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Sometimes Things Change
I recently read an article in The Wall Street Journal Sunday, published in the U-T San Diego newspaper titled, "Ten Things Teenagers Won't Tell You." What fascinated me about the article was how it reflected on some of the cultural changes that have taken place in the latest generation and how those changes have "affected parents' pocketbooks and the American economy". According to the article, "roughly 25 million Americans between the ages of 13 and 18 grew up with Facebook and Netflix (I must admit that I have used neither)." Again, according to the article, "Teens no longer like to hang out at the mall (I did not know that), rather they can more likely be found at a Chipotle or a Starbucks" (I can't recall ever having been in a Chipotle). Only 55% of Americans 18 and under are Caucasian, and those same teenagers and "tweens", according to the article, are comfortable with our country's changing ethnic balance. The article also stated that "teenagers are more comfortable than older generations with same sex marriage."
Sometimes things change. A few days ago I was in a Subway sandwich shop, trying to remember what type of "sub" I was supposed to order and the lady standing in line behind me simply took out her "smart phone" and read the text she had received detailing the sandwich her friend wanted her to order. Many of us are often uncomfortable with change, and we sometimes resist change with all our heart and soul.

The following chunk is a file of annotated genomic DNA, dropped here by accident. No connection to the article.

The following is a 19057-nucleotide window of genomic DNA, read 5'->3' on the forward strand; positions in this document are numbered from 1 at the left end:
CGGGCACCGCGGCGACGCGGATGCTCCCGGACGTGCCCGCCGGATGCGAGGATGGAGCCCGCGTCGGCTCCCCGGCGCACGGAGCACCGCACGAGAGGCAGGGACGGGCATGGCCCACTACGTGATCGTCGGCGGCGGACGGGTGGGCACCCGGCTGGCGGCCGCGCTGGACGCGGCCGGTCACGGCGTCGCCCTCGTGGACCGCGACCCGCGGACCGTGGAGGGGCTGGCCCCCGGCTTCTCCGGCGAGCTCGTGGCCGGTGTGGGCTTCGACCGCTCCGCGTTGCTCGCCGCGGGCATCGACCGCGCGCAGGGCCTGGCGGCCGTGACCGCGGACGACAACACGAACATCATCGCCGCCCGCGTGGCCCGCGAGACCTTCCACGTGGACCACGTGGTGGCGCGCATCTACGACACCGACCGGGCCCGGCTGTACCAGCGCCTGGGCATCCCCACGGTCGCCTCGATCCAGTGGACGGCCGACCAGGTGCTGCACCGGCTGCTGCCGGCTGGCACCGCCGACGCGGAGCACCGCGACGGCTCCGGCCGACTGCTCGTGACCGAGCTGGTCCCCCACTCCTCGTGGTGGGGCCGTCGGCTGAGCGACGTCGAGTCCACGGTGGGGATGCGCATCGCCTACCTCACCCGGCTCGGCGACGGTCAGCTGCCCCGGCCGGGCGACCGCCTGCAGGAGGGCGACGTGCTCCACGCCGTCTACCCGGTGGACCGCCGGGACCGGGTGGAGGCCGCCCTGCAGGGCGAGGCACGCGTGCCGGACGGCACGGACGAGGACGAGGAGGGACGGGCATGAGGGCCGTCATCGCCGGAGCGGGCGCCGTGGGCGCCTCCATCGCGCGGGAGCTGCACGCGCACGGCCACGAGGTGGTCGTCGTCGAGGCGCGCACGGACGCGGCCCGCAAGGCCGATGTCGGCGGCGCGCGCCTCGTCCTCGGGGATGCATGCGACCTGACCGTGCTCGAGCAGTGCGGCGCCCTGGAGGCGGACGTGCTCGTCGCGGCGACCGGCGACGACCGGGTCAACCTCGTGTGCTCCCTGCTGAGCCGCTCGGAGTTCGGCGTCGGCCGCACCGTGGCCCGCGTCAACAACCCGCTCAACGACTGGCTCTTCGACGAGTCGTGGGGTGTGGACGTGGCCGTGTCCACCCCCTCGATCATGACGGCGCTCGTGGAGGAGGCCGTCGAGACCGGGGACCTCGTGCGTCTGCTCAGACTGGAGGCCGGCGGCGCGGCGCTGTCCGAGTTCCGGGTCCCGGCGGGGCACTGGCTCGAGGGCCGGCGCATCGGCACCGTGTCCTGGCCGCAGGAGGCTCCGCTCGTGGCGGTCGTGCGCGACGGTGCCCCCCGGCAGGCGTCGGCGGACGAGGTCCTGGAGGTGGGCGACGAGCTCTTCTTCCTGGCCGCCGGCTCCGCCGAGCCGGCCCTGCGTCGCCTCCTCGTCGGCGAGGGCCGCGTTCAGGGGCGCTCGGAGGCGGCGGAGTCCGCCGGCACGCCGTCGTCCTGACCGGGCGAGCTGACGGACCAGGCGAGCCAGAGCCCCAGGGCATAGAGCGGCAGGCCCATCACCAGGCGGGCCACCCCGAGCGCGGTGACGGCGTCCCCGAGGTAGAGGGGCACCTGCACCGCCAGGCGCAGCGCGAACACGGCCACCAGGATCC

If I have read the Scriptures correctly, the Bible is all about change. Abram responded to God's call for change. "By breaking ties of land and kindred and responding to God's summons into a new world, Abraham typifies the person of faith (NRSV notes)." Abraham was an agent for change. He left what was comfortable and moved into the unknown.
Jesus was an agent for change. He changed the way we look at God and how we show our love of God. Jesus changed the status of women by elevating them to a new and higher level. Jesus changed how we look at people who are different from us. In the story of the Canaanite Woman found in the fifteenth chapter of Matthew's Gospel, we find an example of our Lord recognizing no racial, ethnic, or national origin. As members of the Body of Christ, neither should we.
There will always be change in our lives. Some of it will be for the good of humankind and some of it will not. How will we embrace the change that comes our way? One of the things that we need to remember as we confront the changes that occur daily in our lives is that "Jesus Christ is the same yesterday and today and forever" (Hebrews 13:8) and the "permanent character of Christ is a source of encouragement" for us as we confront the changes in our culture and our lives (Notes: The New Interpreter's Study Bible).
Grace and Peace, Rodney
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Rev. Rodney C. Wallace, pastor
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